"This is up there with the best classes I’ve seen in Georgia," said Daryl Jones, the program's director of on-campus recruiting. "Our recruiting home base is strong. We have a real appreciation for talent in this state."
There's plenty to appreciate in a class that features an impressive collection of top-level talent.
The state of Georgia boasts four 5-star recruits and 25 4-star recruits in 247Sports' composite rankings. Those totals rate fourth nationally behind only Florida, California and Texas—states with significantly larger resident populations and several more FBS programs.
The Bulldogs perennially pack classes with in-state products, which bodes well for the potential of a big signing day next February.
Richt, who was hired in 2001, has deep roots in Georgia. In an era of constant coaching changeover throughout the country, his lengthy tenure has created serious rapport with the state's high school coaches.
"It gives you history with many high school coaches," Jones said. "(Richt) speaks with them regularly and visits when it’s allowed by the NCAA. He personally reaches out to coaches who achieve milestones. It helps build relationships."
Powerhouse programs like Camden County, Norcross and Tucker reload with exceptional recruits on an annual basis, so it's imperative to establish a pipeline with schools that sustain success. There are premier student-athletes to be found throughout the state, which the Bulldogs break down into categories.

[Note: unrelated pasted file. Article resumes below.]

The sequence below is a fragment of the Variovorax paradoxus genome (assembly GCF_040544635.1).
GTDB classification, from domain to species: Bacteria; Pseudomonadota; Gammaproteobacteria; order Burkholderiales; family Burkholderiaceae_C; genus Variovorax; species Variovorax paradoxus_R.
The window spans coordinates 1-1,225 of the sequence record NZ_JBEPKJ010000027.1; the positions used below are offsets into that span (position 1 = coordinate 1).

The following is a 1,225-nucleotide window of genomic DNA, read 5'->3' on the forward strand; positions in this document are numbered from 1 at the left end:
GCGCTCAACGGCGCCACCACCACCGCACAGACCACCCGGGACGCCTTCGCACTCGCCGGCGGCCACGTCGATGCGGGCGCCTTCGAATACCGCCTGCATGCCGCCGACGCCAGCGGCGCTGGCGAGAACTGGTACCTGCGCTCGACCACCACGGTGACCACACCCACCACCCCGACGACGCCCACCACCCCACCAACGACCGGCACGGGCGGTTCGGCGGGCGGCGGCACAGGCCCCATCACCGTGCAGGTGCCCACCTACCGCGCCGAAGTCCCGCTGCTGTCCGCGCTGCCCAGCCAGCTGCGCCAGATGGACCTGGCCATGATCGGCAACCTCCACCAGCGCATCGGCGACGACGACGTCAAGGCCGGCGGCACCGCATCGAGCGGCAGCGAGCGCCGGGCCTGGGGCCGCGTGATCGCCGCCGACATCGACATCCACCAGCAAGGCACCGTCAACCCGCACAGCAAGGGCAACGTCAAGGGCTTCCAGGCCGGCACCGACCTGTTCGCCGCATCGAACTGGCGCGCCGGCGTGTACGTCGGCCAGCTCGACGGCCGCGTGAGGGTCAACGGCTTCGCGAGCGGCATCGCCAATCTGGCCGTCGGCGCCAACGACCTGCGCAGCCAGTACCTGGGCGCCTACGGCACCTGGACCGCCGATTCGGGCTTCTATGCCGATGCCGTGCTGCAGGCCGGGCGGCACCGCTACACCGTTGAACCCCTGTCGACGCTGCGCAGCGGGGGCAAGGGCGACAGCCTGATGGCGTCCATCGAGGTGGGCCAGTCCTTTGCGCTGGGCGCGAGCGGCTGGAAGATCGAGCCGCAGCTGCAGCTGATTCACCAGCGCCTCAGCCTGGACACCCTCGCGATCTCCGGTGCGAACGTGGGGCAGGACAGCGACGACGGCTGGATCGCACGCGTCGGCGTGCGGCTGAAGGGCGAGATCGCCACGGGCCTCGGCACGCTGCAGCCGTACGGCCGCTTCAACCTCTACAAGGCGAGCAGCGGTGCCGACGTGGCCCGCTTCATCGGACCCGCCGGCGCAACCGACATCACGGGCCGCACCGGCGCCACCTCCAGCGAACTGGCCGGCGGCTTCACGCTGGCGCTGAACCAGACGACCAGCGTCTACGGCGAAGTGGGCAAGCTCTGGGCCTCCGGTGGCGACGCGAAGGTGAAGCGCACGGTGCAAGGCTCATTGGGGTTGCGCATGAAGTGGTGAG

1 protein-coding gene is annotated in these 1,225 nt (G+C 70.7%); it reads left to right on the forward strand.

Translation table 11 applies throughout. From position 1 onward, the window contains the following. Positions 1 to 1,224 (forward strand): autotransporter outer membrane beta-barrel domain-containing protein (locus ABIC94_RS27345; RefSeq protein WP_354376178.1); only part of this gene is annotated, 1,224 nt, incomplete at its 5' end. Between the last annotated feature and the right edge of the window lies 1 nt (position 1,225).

"There are those who have grown up here and have a fondness for Georgia football as the flagship program in the state," Jones said. "Then there are athletes who moved here from elsewhere. We have to win them over and make it clear what our program and our brand is about."
Georgia competes in the country's most contentious conference—on and off the field. SEC rivals regularly make the state a top recruiting priority, even those beyond the range of nearby proximity.
As of late February, Texas A&M had extended offers to 13 of Georgia's 2015 prospects, per The Atlanta Journal-Constitution. The Aggies are mounting a major recruiting effort in the state after offering just eight total players during the 2013 and 2014 cycles combined.
"It hit us that ‘Hey, there is some interest here in Texas A&M from the state of Georgia,’" Aggies head coach Kevin Sumlin told Journal-Constitution reporter Michael Carvell. "Because of that, we’re interested in some of the prospects there because there’s a tremendous talent pool in the state of Georgia."
Programs outside of the SEC are also focused on tapping into that talent pool.
Top-ranked 2015 offensive tackle Mitch Hyatt committed to Clemson in February. Shadell Bell, a 4-star wide receiver from Decatur, also pledged to the Tigers as head coach Dabo Swinney continues to plunder the Peach State.
Of course, the Bulldogs must also contend with Georgia Tech.